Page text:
The Jones Lab is a multidisciplinary research team focused on bridging cutting edge engineering disciplines with immunology to prevent, diagnose, and treat immune-related disorders. We focus our studies on: (1) Engineering innovative lab-on-a-chip platforms to model and study immune cell-pathogen interactions with single cell precision; (2) Developing imaging techniques and implantable sensors to track and monitor real-time host-pathogen interactions (e.g. biomarkers, cells) in animal models; (3) Merging quantitative single-cell measurements and mathematical modeling with the goal of understanding how a patient's unique immune signature correlates to clinical outcome.




The dynamic interactions between host and pathogen are essential in determining the extent of immune response and consequentHost Pathogen Interaction infection outcome. On the single cell level, cell-to- cell variability and random molecular movements among bacterial pathogens present a variety of stochastic encounters for host immune cells. These scenarios generate a diverse set of immune cell phenotypes often masked by conventional bulk measurements. Microfluidic devices provide a high-throughput platform for single-cell host pathogen studies. The device microenvironment can be precisely tuned, permitting the isolation and quantification of immune cell phenotypes in a variety of clinically relevant conditions. Identifying novel minority phenotypes among the immunocyte majority can lead to more accurate diagnoses and predictions of clinical outcome.




updated-silicon-wafer-main-image-824x593A biosensor is an analytical device that incorporates a biological component with a physicochemical detector in order to detect the presence and quantity of an analyte. The Jones Lab is working to develop biosensors that are able to quantify immunologically relevant cytokines being secreted from neutrophils and macrophages at a single cell level. The wide heterogeneity in the quantity and type of cytokines released from an individual cell type during a condition such as Sepsis, makes the single cell model highly valuable. Additionally, our biosensors enable us to monitor how the amount of cytokine being released from a cell varies over time.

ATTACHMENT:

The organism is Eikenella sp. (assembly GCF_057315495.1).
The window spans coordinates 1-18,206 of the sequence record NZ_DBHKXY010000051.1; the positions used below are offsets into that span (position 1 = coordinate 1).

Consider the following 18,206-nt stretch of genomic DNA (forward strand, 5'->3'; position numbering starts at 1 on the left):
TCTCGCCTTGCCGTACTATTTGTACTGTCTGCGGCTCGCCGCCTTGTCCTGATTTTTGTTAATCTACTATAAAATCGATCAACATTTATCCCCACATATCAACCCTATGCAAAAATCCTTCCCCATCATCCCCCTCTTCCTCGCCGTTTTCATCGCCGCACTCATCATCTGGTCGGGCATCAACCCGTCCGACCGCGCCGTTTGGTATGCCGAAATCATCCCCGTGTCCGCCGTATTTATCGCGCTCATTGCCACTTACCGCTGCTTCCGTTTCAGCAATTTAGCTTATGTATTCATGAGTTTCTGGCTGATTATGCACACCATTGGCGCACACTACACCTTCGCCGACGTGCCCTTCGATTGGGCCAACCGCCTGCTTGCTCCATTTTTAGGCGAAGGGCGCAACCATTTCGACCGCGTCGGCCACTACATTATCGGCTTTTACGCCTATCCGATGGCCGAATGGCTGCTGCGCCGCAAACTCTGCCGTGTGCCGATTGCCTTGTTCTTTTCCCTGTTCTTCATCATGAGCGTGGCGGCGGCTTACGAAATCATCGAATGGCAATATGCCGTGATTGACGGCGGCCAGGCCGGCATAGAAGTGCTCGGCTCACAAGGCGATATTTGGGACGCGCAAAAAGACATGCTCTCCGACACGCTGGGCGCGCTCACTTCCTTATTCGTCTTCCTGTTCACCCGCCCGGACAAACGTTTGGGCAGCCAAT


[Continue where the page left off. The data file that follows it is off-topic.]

Our experiments are performed on a single cell level with high temporal resolution, thus we generate massive amounts of data on immune cell phenotypes. A method to analyze and utilize this data is to create mathematical models. Cellular behavior seen experimentally can be translated and captured in a set of equations. Mathematical models allow us to effectively interpret experimental data and form both qualitative and quantitative conclusions on our data. Complex molecular interactions within cell processes can also be illustrated via mathematical models. This aids us in understand the underlying mechanisms of immune cell phenotypes. These models can also be used to create hypotheses that can influence future experiments. This multidisciplinary approach to questions in immunology can not only recapitulate known biological processes but help further our understanding by formulating new testable hypotheses.




Circulating Tumor Cells (CTCs) are found in the peripheral blood of patients with solid tumors and have been isolated successfully but in low numbers. Keeping the cells viable for analysis has been a technical challenge and this has become a hindrance to using CTCs reliably in diagnostic tests. The advent of microfluidics in biology has been a major driving force for application of microsystems in medical diagnostics and lab-on-a-chip technologies. The Jones Lab specializes in designing and fabricating novel and highly integrated microfluidic devices for CTCs and their application in cancer diagnostics.